The Climate System Tipping Points Race: Risk of Amazon Rainforest Collapse Takes the Lead


Paul Beckwith – Mar 26, 2021

In my last few videos I chatted about how our terrestrial biosphere sink is failing. Presently, land vegetation absorbs about 30% of anthropogenic carbon emissions, but with BAU (Business-as-Usual) this number is expected to halve by 2040. The terrestrial biosphere will tip over from a net carbon sink to a net carbon source. CO2 concentrations in the atmosphere will skyrocket as we head there within a mere two decades. The reason is that further warming increases plant respiration while decreasing plant photosynthesis. Sources dominate sinks.

Of course the Amazon Rainforest is the largest swath of tropical rainforest on the planet. This forest drives a partially self-sustaining regional climate and hydrological system, whereby falling rainwater is taken up by rainforest, a lot of the water is put back into the atmosphere by evapotranspiration, and the cycle repeats over and over again. Thus, water is distributed over the entire rainforest, but if the cycle is cut off at the start then the entire rainforest can suffer severe drought. Thus, with slightly more warming from climate system change, we are at great risk of the sudden complete collapse of the entire rainforest.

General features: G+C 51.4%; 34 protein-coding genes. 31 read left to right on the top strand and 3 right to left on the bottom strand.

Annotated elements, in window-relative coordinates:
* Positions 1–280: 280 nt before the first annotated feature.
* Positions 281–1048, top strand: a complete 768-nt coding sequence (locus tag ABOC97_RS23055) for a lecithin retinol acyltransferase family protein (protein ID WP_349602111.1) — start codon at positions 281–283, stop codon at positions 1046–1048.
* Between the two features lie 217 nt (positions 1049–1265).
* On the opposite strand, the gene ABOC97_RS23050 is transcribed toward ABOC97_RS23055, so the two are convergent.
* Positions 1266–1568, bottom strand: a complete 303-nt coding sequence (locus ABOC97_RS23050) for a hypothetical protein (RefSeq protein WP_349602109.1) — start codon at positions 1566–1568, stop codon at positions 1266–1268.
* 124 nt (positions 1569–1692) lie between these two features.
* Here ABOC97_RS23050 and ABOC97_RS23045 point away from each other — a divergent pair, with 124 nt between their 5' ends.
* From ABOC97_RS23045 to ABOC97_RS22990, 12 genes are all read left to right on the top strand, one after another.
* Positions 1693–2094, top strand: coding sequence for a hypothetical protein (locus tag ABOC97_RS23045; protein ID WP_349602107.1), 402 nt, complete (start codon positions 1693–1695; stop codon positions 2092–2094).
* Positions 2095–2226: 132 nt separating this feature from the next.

In this video series (3 parts) I focus on the Amazon Rainforest. I chat about a new scientific review paper called “Carbon and Beyond: The Biogeochemistry of Climate in a Rapidly Changing Amazon”. Most discussions of the Amazon Rainforest focus solely on carbon cycles and storage. This is incomplete; they need to consider the overall Amazon system, and also examine CH4, N2O, black carbon, biogenic volatile organic compounds, aerosols, evapotranspiration, and albedo changes. The dynamic responses of all of the above to localized stresses (fires, land-use changes, extreme weather events) and to global stresses (warming, drying, El Niño Southern Oscillation) must be examined to get a more complete understanding of the Amazon System.